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Photos by Anthony Giudice/QNS
Photos by Anthony Giudice/QNS
Margarita Ferrer (left) with Bushwick Adult Day Healthcare Center community liaison Gabriela Maciel.

Margarita Ferrer, a 53-year-old woman from Bushwick, has dealt with a range of ailments since suffering a pair of mini-strokes and a series of accidents since 2014, but she is not letting that stop her from living her life to the fullest thanks to the Bushwick Adult Day Health Center (ADHC) in Ridgewood.

Back in 2014, Ferrer had a mini-stroke that landed her in the hospital, and two weeks after her release she fell down a flight of stairs and suffered a major cut to her leg. Two months after that, she had a second mini-stroke and doctors found herniated disks in her spine along with a back hernia with pinched nerves in both of her wrists and one of her shoulders. She also tore a tendon in her right ankle.

Ferrer’s daughter then had to care for her mother, doing everything for her from helping her to eat, to bathing her and assisting her to use the bathroom. For an independent woman like Ferrer, who worked for 14 years as a home health aide, this was a bitter pill to swallow.

Lucky for her, the hospital she visited coordinates with the ADHC, and the center’s community liaison Gabriela Maciel reached out to Ferrer to see if she would like to visit the center to help with her ailments.

For two years, Ferrer dodged Maciel’s attempts to bring her in to the center, avoiding phone calls and making excuses for why she didn’t want to come in.

“She was telling her care coordinator, ‘How can I go? Some days I cannot sit on one side of my body, the next I can’t sit on the other. How can I go to this center and feel comfortable. I can’t,'” Maciel said.

Eventually, Ferrer gave in to the care coordinator and Maciel’s prodding to visit the center for a day. Once she felt the warmth and saw the professionalism in the staff, she fell in love with everything about ADHC, from the staff, to the other members, and the food and trips the members get to take.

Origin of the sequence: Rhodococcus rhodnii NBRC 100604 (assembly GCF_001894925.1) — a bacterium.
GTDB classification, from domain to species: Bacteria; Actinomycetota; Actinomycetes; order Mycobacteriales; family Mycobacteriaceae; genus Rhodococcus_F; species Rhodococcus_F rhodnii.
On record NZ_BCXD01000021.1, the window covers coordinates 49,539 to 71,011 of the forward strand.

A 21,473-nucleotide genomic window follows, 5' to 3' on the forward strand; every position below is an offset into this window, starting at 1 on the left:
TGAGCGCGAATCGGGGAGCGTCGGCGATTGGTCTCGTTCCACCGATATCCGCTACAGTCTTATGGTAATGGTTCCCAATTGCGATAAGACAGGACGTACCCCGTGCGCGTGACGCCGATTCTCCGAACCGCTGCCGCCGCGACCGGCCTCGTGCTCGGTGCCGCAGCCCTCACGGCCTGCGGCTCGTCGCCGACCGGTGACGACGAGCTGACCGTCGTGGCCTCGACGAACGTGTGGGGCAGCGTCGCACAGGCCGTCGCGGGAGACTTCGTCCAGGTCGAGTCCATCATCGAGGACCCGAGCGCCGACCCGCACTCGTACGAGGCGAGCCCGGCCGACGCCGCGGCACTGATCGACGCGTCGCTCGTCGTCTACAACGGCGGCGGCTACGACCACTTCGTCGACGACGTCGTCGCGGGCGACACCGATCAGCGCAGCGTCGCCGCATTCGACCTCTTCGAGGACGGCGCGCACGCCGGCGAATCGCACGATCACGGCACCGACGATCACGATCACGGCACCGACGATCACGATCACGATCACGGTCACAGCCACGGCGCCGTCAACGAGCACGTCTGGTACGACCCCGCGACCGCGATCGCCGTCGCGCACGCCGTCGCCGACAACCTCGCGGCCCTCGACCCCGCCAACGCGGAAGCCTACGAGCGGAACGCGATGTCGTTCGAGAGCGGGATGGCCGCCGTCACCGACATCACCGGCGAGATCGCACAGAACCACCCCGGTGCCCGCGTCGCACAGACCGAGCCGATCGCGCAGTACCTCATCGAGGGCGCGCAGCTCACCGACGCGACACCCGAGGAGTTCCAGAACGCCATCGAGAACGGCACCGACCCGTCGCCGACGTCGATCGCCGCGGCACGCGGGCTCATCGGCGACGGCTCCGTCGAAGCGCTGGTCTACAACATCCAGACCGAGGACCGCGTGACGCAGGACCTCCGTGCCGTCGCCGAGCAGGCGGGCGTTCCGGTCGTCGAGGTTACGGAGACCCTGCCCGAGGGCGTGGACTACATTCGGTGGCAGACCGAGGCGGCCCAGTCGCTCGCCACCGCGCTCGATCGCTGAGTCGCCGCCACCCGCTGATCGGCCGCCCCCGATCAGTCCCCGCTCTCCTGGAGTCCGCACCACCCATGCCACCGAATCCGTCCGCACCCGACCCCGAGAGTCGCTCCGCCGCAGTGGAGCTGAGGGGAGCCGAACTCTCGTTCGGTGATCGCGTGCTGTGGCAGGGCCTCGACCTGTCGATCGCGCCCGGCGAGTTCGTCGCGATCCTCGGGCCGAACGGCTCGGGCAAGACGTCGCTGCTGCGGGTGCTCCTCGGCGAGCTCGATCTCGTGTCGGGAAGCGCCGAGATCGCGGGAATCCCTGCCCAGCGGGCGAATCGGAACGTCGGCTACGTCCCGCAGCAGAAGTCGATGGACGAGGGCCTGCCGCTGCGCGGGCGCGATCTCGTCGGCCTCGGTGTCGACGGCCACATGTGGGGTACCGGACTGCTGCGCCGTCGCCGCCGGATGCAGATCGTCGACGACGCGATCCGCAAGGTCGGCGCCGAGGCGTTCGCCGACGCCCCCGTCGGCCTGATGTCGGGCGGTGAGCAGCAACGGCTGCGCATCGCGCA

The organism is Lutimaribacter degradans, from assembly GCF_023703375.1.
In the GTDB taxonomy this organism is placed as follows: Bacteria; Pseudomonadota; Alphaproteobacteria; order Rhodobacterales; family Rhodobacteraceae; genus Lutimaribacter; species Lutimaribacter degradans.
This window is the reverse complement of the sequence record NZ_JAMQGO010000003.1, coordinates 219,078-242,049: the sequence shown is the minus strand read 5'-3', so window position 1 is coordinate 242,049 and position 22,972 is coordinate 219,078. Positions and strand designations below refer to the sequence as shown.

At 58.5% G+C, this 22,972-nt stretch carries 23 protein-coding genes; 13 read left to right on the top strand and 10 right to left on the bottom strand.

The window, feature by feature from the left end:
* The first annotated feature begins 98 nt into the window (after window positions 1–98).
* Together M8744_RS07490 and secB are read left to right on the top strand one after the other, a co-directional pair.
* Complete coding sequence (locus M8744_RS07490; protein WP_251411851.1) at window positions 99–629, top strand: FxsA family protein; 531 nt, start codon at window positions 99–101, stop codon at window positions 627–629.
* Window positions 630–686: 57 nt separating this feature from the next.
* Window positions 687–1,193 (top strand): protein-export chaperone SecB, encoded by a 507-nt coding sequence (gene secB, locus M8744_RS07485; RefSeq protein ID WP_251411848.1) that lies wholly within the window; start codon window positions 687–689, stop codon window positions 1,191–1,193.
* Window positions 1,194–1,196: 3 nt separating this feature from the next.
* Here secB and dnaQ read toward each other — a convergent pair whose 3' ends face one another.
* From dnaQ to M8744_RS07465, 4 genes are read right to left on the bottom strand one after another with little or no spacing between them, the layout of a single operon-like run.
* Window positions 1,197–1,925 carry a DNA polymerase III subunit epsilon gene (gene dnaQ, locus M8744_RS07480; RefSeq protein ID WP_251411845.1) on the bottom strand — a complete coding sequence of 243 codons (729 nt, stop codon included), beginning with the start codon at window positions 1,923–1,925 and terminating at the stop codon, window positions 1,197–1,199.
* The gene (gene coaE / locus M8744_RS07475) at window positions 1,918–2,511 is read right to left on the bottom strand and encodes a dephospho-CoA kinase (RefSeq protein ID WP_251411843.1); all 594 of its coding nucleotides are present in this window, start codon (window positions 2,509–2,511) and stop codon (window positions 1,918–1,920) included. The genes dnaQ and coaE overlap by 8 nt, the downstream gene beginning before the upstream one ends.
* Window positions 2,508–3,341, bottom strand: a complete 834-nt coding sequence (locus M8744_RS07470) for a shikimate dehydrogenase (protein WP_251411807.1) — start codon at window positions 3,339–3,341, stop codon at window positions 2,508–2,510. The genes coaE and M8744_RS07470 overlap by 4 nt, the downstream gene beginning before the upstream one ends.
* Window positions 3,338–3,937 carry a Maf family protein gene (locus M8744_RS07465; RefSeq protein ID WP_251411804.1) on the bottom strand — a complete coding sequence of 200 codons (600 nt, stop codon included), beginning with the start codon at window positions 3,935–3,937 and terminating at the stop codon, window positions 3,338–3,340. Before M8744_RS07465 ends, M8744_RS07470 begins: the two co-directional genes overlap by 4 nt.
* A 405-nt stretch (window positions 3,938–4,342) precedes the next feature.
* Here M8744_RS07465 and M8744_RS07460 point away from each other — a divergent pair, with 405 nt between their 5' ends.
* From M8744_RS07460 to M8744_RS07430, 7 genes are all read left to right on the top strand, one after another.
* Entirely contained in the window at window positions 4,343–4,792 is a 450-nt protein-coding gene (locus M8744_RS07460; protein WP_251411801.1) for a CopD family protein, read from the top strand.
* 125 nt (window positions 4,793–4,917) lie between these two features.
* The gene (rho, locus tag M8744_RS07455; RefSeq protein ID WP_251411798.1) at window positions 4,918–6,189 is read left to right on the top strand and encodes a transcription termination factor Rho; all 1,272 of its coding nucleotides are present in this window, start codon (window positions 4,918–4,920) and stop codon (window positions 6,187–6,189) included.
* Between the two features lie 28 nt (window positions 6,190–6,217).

“There is a solidarity here,” Ferrer said through Maciel’s interpretation. “It’s like a mini community here, so you care for everyone around you. I know what I’m talking about because I’ve been to other centers, so I know the difference.”

ADHC even helped Ferrer discover her hidden talent for art. Since joining ADHC, Ferrer has become quite the artist, creating several paintings and making sculptures out of old newspapers.

“I am very happy. Now I don’t cry anymore the way I used to. I feel motivated to come here. Before I came here I would spend all my time crying because I was stuck staring at four walls. I felt useless,” Ferrer said. “Coming to the center, I found a new purpose in life.”

ADHC not only helped Ferrer join a fun, spirited community, it also provides physical and occupational therapy to help her deal with her ailments.

Ferrer has now become one of the center’s most vocal advocates, welcoming visitors and new members to the center and showing them around.

“I was very independent,” Ferrer explained. “I lost that when I got hurt. The center helped me get that back, and this is my way of paying it forward.”

ADHC is located at 59-25 67th Ave., and will be getting a name change: The group of centers will soon be known as Centers Adult Day Care.

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